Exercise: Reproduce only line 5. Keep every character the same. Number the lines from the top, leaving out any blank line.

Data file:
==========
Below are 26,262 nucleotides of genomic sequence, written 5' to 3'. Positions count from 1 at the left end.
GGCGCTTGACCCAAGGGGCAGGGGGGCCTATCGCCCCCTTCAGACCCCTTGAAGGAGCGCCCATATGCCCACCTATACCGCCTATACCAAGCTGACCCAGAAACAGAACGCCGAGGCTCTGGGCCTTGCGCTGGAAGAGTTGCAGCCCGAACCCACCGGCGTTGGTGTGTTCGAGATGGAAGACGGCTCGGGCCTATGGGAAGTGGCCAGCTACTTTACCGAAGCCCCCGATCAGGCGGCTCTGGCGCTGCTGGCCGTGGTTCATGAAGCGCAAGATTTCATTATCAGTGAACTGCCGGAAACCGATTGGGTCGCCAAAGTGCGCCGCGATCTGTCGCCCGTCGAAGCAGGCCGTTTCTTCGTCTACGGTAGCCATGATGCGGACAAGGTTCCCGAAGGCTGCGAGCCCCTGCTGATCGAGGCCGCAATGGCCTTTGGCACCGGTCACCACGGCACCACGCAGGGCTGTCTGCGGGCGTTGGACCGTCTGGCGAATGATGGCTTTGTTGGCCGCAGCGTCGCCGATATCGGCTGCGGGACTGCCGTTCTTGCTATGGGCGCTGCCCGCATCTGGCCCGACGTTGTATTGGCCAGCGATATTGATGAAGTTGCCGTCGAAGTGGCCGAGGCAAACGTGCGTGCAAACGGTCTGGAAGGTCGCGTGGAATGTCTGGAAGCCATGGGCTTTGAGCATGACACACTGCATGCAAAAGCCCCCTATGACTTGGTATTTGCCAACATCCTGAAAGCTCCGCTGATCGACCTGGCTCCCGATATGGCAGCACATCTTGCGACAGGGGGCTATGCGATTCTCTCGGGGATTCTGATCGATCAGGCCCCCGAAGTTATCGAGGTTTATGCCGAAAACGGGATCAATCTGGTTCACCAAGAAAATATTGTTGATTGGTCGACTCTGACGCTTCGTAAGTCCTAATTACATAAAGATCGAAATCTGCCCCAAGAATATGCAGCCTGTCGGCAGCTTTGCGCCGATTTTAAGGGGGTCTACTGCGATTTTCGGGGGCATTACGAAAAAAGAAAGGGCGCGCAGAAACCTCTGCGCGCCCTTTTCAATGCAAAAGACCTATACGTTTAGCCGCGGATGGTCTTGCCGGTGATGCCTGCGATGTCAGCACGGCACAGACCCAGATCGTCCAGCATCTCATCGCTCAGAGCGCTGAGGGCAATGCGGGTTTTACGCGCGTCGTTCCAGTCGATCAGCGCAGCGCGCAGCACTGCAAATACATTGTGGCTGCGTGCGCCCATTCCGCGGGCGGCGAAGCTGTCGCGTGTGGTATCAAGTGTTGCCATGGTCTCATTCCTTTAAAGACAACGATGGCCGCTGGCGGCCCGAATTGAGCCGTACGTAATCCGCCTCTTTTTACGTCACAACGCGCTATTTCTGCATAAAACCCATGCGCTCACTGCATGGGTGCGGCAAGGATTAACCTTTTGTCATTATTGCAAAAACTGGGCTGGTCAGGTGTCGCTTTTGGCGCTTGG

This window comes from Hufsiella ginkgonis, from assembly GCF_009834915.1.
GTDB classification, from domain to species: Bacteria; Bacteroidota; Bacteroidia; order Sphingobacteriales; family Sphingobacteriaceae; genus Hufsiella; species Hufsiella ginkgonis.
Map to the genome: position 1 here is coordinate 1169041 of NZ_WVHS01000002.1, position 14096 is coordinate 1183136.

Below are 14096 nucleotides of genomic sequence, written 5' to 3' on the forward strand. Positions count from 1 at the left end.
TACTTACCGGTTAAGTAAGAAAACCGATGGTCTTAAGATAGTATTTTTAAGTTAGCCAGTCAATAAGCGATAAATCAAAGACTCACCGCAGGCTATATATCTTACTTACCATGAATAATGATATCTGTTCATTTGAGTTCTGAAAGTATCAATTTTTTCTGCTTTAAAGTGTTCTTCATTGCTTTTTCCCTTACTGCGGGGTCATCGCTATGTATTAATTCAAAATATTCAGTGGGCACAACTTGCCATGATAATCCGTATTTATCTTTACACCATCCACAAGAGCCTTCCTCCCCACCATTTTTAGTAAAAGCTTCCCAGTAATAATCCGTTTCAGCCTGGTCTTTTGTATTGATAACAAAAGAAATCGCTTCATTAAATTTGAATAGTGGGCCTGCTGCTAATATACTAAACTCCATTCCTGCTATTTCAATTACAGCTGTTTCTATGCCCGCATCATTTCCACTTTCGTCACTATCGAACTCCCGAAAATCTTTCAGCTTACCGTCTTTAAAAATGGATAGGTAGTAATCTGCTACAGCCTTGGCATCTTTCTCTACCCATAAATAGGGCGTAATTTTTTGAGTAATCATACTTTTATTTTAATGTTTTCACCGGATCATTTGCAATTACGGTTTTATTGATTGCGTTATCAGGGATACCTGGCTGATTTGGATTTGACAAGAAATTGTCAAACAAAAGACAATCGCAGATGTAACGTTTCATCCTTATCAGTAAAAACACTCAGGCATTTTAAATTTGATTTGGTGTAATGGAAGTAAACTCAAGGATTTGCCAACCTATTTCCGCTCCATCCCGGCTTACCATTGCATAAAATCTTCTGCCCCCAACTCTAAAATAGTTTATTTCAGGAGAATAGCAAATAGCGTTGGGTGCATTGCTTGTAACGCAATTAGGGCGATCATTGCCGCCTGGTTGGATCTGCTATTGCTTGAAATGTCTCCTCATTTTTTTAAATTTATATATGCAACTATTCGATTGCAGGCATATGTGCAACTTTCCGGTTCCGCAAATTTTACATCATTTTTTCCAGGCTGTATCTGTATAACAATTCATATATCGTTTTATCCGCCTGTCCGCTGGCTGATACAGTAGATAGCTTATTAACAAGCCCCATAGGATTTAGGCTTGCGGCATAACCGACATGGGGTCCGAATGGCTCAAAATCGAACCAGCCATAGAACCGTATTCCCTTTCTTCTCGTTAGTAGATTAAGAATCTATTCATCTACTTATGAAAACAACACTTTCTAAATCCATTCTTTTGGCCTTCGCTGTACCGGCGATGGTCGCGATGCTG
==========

Map to the genome: position 1 here is coordinate 1169041 of NZ_WVHS01000002.1, position 14096 is coordinate 1183136.